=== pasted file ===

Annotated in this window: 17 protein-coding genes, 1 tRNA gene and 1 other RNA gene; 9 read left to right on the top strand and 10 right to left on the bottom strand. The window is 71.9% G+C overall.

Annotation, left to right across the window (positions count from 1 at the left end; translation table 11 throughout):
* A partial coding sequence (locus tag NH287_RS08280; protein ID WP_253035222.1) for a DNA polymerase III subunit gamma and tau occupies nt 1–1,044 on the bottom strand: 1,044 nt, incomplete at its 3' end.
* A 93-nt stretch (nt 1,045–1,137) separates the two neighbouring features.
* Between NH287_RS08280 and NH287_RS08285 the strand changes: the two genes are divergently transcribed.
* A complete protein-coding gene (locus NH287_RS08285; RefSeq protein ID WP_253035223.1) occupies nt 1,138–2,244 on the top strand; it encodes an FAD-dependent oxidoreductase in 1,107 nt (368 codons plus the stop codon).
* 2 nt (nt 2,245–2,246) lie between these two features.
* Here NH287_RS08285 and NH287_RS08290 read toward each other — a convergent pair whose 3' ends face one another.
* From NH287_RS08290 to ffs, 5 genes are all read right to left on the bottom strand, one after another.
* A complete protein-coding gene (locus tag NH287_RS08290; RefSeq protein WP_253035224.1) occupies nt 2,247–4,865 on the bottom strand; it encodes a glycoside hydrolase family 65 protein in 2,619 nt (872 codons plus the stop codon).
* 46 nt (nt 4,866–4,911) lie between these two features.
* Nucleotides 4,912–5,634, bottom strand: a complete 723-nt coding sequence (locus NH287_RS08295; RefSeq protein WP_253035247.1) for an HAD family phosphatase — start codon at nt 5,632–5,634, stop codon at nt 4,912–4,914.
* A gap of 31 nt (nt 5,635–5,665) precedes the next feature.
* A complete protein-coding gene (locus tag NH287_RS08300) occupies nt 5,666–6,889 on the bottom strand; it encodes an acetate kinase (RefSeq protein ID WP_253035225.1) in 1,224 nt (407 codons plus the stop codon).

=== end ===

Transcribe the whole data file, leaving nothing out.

Annotated in this window: 17 protein-coding genes, 1 tRNA gene and 1 other RNA gene; 9 read left to right on the top strand and 10 right to left on the bottom strand. The window is 71.9% G+C overall.

Annotation, left to right across the window (positions count from 1 at the left end; translation table 11 throughout):
* A partial coding sequence (locus tag NH287_RS08280; protein ID WP_253035222.1) for a DNA polymerase III subunit gamma and tau occupies nt 1–1,044 on the bottom strand: 1,044 nt, incomplete at its 3' end.
* A 93-nt stretch (nt 1,045–1,137) separates the two neighbouring features.
* Between NH287_RS08280 and NH287_RS08285 the strand changes: the two genes are divergently transcribed.
* A complete protein-coding gene (locus NH287_RS08285; RefSeq protein ID WP_253035223.1) occupies nt 1,138–2,244 on the top strand; it encodes an FAD-dependent oxidoreductase in 1,107 nt (368 codons plus the stop codon).
* 2 nt (nt 2,245–2,246) lie between these two features.
* Here NH287_RS08285 and NH287_RS08290 read toward each other — a convergent pair whose 3' ends face one another.
* From NH287_RS08290 to ffs, 5 genes are all read right to left on the bottom strand, one after another.
* A complete protein-coding gene (locus tag NH287_RS08290; RefSeq protein WP_253035224.1) occupies nt 2,247–4,865 on the bottom strand; it encodes a glycoside hydrolase family 65 protein in 2,619 nt (872 codons plus the stop codon).
* 46 nt (nt 4,866–4,911) lie between these two features.
* Nucleotides 4,912–5,634, bottom strand: a complete 723-nt coding sequence (locus NH287_RS08295; RefSeq protein WP_253035247.1) for an HAD family phosphatase — start codon at nt 5,632–5,634, stop codon at nt 4,912–4,914.
* A gap of 31 nt (nt 5,635–5,665) precedes the next feature.
* A complete protein-coding gene (locus tag NH287_RS08300) occupies nt 5,666–6,889 on the bottom strand; it encodes an acetate kinase (RefSeq protein ID WP_253035225.1) in 1,224 nt (407 codons plus the stop codon).